Young people dissect a 3D brain, explore lava tubes, and play a virtual piano on immersive screens twice their size—using nothing but some PVC, fabric, laptops, a mouse, and a projector.
Immersive classrooms—spaces that use large displays and interactive elements to simulate environments—have been in use at large academic institutions for years. They generally require expensive screens, projectors, and interactive devices as well as expert-level development to design and adapt content. However, Fort Hays (Kans.) State University (FHSU) received a National Leadership Grant from the Institute of Library and Museum Services to develop a portable, modular kit to make these tools more accessible to small and rural classroom environments. Claire Nickerson, learning initiatives and open educational resources librarian at FHSU, shared the library’s progress in developing the kit on Monday, January 27, at the ALA Midwinter Meeting & Exhibits in Philadelphia.
The two most important considerations? “We wanted to be able to use inexpensive materials,” Nickerson said and, to lower costs further, make it easy for institutions to share costs. That meant it would need to be portable. “We did want to take digital inclusion into the account for this,” she said. “The fact that it’s portable can make it easier to bring into small communities.”
However, portability would present its own challenges. “It’s probably going to be set up by non-experts. We wanted to make the design simple so it’d be easy for most librarians to set up.”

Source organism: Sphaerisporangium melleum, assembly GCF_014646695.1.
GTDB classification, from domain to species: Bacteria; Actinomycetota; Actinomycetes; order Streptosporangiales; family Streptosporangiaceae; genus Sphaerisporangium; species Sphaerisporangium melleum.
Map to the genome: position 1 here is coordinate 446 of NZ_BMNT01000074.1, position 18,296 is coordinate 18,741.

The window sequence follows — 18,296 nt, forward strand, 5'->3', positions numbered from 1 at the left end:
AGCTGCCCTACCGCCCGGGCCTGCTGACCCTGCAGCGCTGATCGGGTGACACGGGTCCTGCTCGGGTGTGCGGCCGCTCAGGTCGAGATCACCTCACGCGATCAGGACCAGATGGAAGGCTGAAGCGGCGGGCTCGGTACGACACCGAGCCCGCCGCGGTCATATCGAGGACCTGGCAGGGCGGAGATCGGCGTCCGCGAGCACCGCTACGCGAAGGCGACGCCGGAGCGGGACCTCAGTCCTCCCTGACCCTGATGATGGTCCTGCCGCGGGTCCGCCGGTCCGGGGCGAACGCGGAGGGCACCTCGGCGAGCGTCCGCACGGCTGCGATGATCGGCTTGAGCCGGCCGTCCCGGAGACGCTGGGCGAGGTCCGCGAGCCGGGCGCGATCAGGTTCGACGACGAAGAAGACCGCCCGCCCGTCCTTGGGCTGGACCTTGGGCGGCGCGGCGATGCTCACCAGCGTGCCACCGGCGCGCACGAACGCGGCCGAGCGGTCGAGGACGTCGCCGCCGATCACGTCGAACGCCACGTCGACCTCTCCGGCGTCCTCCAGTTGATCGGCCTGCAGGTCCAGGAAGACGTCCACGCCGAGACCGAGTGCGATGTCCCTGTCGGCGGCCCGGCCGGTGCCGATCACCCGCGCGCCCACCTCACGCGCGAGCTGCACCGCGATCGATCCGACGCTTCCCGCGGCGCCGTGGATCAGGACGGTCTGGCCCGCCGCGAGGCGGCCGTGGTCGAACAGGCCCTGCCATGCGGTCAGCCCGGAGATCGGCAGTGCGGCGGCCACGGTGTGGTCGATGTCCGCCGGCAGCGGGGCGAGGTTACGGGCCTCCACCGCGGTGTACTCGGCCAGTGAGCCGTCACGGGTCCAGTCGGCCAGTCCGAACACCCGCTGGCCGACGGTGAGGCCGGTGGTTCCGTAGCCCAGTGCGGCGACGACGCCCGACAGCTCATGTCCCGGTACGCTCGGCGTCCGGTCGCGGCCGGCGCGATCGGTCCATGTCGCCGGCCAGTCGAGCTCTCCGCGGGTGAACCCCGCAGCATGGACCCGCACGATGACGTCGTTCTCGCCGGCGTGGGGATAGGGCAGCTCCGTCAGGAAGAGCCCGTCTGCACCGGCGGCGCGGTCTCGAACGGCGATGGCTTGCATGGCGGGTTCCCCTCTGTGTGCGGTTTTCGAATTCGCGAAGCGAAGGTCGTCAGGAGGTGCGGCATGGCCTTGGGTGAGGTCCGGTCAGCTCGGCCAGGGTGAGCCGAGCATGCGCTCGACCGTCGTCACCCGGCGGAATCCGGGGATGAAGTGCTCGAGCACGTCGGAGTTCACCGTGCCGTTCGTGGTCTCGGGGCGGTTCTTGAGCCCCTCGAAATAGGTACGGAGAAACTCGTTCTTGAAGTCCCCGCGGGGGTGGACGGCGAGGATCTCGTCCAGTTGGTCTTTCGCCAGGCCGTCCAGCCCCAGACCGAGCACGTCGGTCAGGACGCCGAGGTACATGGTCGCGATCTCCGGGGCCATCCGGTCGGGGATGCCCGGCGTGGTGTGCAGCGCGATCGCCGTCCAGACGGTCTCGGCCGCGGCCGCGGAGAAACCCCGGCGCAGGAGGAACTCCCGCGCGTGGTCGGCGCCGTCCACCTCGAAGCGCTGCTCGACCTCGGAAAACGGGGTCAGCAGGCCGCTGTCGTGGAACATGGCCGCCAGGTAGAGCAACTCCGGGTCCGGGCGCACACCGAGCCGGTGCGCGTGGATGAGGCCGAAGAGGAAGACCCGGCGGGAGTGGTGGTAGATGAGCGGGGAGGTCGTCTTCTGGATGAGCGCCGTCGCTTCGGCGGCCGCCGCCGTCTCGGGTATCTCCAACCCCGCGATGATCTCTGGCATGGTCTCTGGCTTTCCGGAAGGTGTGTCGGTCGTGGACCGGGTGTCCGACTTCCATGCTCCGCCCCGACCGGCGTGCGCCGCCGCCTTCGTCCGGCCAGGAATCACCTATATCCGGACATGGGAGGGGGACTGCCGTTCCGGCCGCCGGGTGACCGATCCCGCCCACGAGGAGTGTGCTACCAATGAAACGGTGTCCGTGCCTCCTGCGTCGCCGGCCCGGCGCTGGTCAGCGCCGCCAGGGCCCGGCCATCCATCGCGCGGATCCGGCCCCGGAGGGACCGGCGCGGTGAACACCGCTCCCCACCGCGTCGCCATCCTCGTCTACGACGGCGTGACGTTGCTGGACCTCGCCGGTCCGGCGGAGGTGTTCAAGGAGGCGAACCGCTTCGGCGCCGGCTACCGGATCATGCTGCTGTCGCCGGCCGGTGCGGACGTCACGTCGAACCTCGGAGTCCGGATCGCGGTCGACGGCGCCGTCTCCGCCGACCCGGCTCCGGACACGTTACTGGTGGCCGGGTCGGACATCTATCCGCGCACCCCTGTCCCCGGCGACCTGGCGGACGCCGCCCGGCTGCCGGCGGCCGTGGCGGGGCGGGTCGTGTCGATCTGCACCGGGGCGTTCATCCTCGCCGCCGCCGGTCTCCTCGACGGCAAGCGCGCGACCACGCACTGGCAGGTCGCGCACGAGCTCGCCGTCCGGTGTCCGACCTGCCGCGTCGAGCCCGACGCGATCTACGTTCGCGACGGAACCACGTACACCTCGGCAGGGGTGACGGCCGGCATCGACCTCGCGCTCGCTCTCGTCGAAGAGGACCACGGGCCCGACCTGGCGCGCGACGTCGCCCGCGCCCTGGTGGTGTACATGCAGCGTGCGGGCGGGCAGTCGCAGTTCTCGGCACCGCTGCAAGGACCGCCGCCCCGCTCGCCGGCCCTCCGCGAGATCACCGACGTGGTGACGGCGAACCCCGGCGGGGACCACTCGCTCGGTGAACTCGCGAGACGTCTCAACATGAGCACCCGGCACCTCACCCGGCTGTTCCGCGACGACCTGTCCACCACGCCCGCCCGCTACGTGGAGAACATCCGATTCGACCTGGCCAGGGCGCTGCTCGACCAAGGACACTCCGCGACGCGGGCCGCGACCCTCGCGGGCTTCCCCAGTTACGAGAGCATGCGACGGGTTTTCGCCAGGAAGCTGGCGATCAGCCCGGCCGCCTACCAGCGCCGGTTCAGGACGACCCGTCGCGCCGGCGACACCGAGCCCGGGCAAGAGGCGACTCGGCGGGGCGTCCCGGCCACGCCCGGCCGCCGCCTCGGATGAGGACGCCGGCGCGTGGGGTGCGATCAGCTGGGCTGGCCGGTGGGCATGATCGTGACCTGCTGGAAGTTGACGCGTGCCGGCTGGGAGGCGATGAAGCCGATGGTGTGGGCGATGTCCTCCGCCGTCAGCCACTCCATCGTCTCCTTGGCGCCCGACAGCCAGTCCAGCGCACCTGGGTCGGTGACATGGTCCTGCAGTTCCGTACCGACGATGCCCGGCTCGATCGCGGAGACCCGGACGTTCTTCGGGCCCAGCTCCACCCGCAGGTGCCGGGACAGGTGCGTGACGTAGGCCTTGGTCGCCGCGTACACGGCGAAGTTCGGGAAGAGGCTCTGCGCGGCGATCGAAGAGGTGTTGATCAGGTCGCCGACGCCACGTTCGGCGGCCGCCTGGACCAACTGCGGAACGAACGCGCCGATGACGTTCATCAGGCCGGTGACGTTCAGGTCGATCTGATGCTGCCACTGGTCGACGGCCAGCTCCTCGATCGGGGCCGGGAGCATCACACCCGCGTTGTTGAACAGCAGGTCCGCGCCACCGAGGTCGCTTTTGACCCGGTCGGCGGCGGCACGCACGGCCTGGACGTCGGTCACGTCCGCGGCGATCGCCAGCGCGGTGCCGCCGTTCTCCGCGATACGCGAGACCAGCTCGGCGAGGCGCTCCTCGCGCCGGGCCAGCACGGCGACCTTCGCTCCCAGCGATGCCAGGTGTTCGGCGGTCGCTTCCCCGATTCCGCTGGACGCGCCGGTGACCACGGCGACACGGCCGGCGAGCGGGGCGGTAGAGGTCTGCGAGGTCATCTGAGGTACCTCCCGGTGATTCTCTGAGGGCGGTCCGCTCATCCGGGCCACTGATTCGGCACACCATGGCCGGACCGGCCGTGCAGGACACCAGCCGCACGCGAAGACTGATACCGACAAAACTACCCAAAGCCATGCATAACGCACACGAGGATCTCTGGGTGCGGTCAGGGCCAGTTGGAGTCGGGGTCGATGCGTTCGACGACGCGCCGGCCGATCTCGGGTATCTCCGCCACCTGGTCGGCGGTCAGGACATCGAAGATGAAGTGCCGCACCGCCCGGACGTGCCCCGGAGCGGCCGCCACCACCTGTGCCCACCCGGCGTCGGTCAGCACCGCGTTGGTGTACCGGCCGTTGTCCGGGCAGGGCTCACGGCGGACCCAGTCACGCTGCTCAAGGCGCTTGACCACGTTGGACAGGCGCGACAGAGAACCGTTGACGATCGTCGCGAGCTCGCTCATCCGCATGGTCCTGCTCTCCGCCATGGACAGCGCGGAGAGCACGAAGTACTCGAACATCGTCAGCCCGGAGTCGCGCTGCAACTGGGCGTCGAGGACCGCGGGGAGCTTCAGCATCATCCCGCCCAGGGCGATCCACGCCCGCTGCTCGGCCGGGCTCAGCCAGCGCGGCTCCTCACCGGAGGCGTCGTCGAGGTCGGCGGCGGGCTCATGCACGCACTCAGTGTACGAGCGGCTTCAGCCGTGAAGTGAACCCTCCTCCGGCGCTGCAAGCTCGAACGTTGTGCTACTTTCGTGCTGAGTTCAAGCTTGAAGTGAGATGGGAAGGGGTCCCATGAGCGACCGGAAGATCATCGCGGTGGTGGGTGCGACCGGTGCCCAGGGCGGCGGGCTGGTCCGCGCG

Staff and student workers at FHSU’s Forsyth Library tested multiple iterations of the kit, trying out different fabrics and frames for the screens, choosing projectors and computers, and experimenting with low-cost but effective input devices. Input has been the most difficult problem to solve, according to Nickerson. Kinect sensors “work really well with one person and one screen,” she said. But, with multiple people in one room, they’re “not so great.” Trackballs confused younger people, hand sensors didn’t pick up on smaller hands, and infrared pointers proved expensive to retrofit. The team is currently testing webcam triangulation, but simpler options are available: “A podium with a mouse is much lower cost.”
In its current format, the kit includes:
- PVC frames
- Tricot fabric
- Six rear projectors
- A computer with powerful graphics capabilities
- Input devices
“One of the advantages of being modular is that you don’t necessarily have to build the six screens we have at the size we built them,” Nickerson added. Institutions with restrictive budgets can build smaller or fewer screens, use lower-lumen projectors, or a less-powerful computer. In testing, the team ran demos with each screen and input device running on a separate laptop instead of a central computer. Though using separate laptops means each screen operates independently, reactions to the demos were positive: “Most people thought it was fun, many people didn’t think it was hard to use, and several people even thought it would improve their productivity,” Nickerson said.
Still, creating a platform for an immersive classroom won’t have much of an impact without content. In creating an interactive reconstruction of a one-room schoolhouse, the team repurposed open source 3D assets from projects other people had built, she said. When the team releases full documentation for the kit this summer, it will include outlines for suggested events and links to sites that provide free content that can be adapted for immersive screens.
As for the prototype, “I expect we’ll probably be pulling it out mostly for events,” she said. The university plans to use it for recruitment, and Nickerson hopes the local public library might be interested in using it as well.